Albert Finney
(2001) John Thaw
John Thaw
(2001) Judi Dench
Judi Dench
(2001) Warren Beatty
Warren Beatty
(2002) Merchant Ivory Productions (2002) Andrew Davies (2002) John Mills
John Mills
(2002) Saul Zaentz
Saul Zaentz
(2003) David Jason (2003) John Boorman
John Boorman
(2004) Roger Graef (2004) John Barry (2005) David Frost
David Frost
(2005) David Puttnam
David Puttnam
(2006) Ken Loach
Ken Loach
(2006) Anne V. Coates (2007) Richard Curtis
Richard Curtis
(2007) Will Wright (2007) Anthony Hopkins
Anthony Hopkins
(2008) Bruce Forsyth
Bruce Forsyth
(2008) Dawn French
Dawn French
& Jennifer Saunders
Jennifer Saunders
(2009) Terry Gilliam
Terry Gilliam
(2009) Nolan Bushnell
Nolan Bushnell
(2009) Vanessa Redgrave
Vanessa Redgrave
(2010) Shigeru Miyamoto
Shigeru Miyamoto
(2010) Melvyn Bragg
Melvyn Bragg
(2010) Christopher Lee
Christopher Lee
(2011) Peter Molyneux
Peter Molyneux
(2011) Trevor McDonald (2011) Martin Scorsese
Martin Scorsese
(2012) Rolf Harris
Rolf Harris
(2012) Alan Parker
Alan Parker
(2013) Gabe Newell
Gabe Newell
(2013) Michael Palin
Michael Palin
(2013) Helen Mirren
Helen Mirren
(2014) Rockstar Games
Rockstar Games
(2014) Julie Walters
Julie Walters
(2014) Mike Leigh
Mike Leigh
(2015) David Braben (2015) Jon Snow (2015) Sidney Poitier
Sidney Poitier
(2016) John Carmack
John Carmack
(2016) Ray Galton & Alan Simpson (2016) Mel Brooks
Mel Brooks
(2017) Joanna Lumley
Joanna Lumley
(2017) Ridley Scott
Ridley Scott

v t e

MTV Movie Award for Best Fight

Adam Sandler
Adam Sandler
vs. Bob Barker
Bob Barker
Happy Gilmore
Happy Gilmore
(1996) Fairuza Balk
Fairuza Balk
vs. Robin Tunney
Robin Tunney
– The Craft (1997) Will Smith
Will Smith
vs. Cockroach – Men in Black (1998) Ben Stiller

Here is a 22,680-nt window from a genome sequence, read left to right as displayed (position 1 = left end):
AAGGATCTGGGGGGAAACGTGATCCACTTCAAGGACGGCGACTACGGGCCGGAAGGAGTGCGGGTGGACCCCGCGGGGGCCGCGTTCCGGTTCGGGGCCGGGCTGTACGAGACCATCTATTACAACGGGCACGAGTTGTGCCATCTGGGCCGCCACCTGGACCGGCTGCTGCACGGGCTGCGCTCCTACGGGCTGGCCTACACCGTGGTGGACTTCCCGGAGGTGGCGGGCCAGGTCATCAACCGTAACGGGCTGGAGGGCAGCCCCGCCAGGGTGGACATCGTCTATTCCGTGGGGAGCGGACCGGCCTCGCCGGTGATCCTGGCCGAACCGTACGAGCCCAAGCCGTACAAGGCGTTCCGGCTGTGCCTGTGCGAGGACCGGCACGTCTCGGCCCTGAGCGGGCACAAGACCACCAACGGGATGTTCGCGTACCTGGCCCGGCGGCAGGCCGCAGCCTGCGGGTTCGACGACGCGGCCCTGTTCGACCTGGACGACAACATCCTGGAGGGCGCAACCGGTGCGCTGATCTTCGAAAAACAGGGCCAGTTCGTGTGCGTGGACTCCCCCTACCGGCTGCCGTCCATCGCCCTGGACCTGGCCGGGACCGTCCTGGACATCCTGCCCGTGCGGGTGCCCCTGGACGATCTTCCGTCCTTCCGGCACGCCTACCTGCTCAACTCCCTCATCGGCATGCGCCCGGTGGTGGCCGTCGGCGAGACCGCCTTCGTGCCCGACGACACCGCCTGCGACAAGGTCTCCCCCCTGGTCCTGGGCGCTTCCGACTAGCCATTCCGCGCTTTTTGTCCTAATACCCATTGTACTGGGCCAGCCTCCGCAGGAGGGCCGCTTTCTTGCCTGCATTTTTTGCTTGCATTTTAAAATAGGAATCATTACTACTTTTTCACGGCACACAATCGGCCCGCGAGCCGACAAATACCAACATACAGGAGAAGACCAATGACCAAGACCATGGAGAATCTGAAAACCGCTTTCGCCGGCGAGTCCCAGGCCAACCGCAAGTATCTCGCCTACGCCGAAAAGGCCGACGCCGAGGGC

Ben Stiller
vs. Puffy the Dog – There's Something About Mary
There's Something About Mary
(1999) Keanu Reeves
Keanu Reeves
vs. Laurence Fishburne
Laurence Fishburne
The Matrix
The Matrix
(2000) Zhang Ziyi
Zhang Ziyi
vs. Entire bar – Crouching Tiger, Hidden Dragon
Crouching Tiger, Hidden Dragon
(2001) Jackie Chan
Jackie Chan
and Chris Tucker
Chris Tucker
vs. Hong Kong gang – Rush Hour 2
Rush Hour 2
(2002) Yoda
vs. Christopher Lee
Christopher Lee
– Star Wars: Episode II – Attack of the Clones (2003) Uma Thurman
Uma Thurman
vs. Chiaki Kuriyama
Chiaki Kuriyama
– Kill Bill: Volume 1 (2004) Uma Thurman
Uma Thurman
vs. Daryl Hannah
Daryl Hannah
– Kill Bill: Volume 2 (2005) Angelina Jolie
Angelina Jolie
vs. Brad Pitt
Brad Pitt
– Mr. & Mrs. Smith (2006) Gerard Butler
Gerard Butler
vs. Robert Maillet
Robert Maillet
– 300 (2007) Sean Faris vs. Cam Gigandet
Cam Gigandet
Never Back Down
Never Back Down
(2008) Robert Pattinson
Robert Pattinson
vs. Cam Gigandet
Cam Gigandet
– Twilight (2009) Beyoncé
Knowles vs. Ali Larter
Ali Larter
– Obsessed (2010) Robert Pattinson
Robert Pattinson
vs. Bryce Dallas Howard
Bryce Dallas Howard
and Xavier Samuel
Xavier Samuel
– The Twilight Saga: Eclipse (2011) Jennifer Lawrence
Jennifer Lawrence
and Josh Hutcherson
Josh Hutcherson
vs. Alexander Ludwig
Alexander Ludwig
– The Hunger Games (2012) Robert Downey Jr., Chris Evans, Mark Ruffalo, Chris Hemsworth, Scarlett Johansson
Scarlett Johansson
and Jeremy Renner
Jeremy Renner
vs. Tom Hiddleston
Tom Hiddleston
– The Avengers (2013) Orlando Bloom
Orlando Bloom
and Evangeline Lilly
Evangeline Lilly
vs. Orcs – The Hobbit: The Desolation of Smaug (2014) Dylan O'Brien
Dylan O'Brien
vs. Will Poulter
Will Poulter
The Maze Runner
The Maze Runner
(2015) Ryan Reynolds
Ryan Reynolds
vs. Ed Skrein
Ed Skrein
- Deadpool (2016)

Authority control

WorldCat Identities VIAF: 117661392 LCCN: n50039700 ISNI: 0000 0001 2284 3808 GND: 119251930 SUDOC: 059405872 BNF: cb12213529t (data) MusicBrainz: 547038ef-aaef-43db-86fe-29bf25c05712 NLA: 35679693 NKC: js20030220008 BNE: XX1072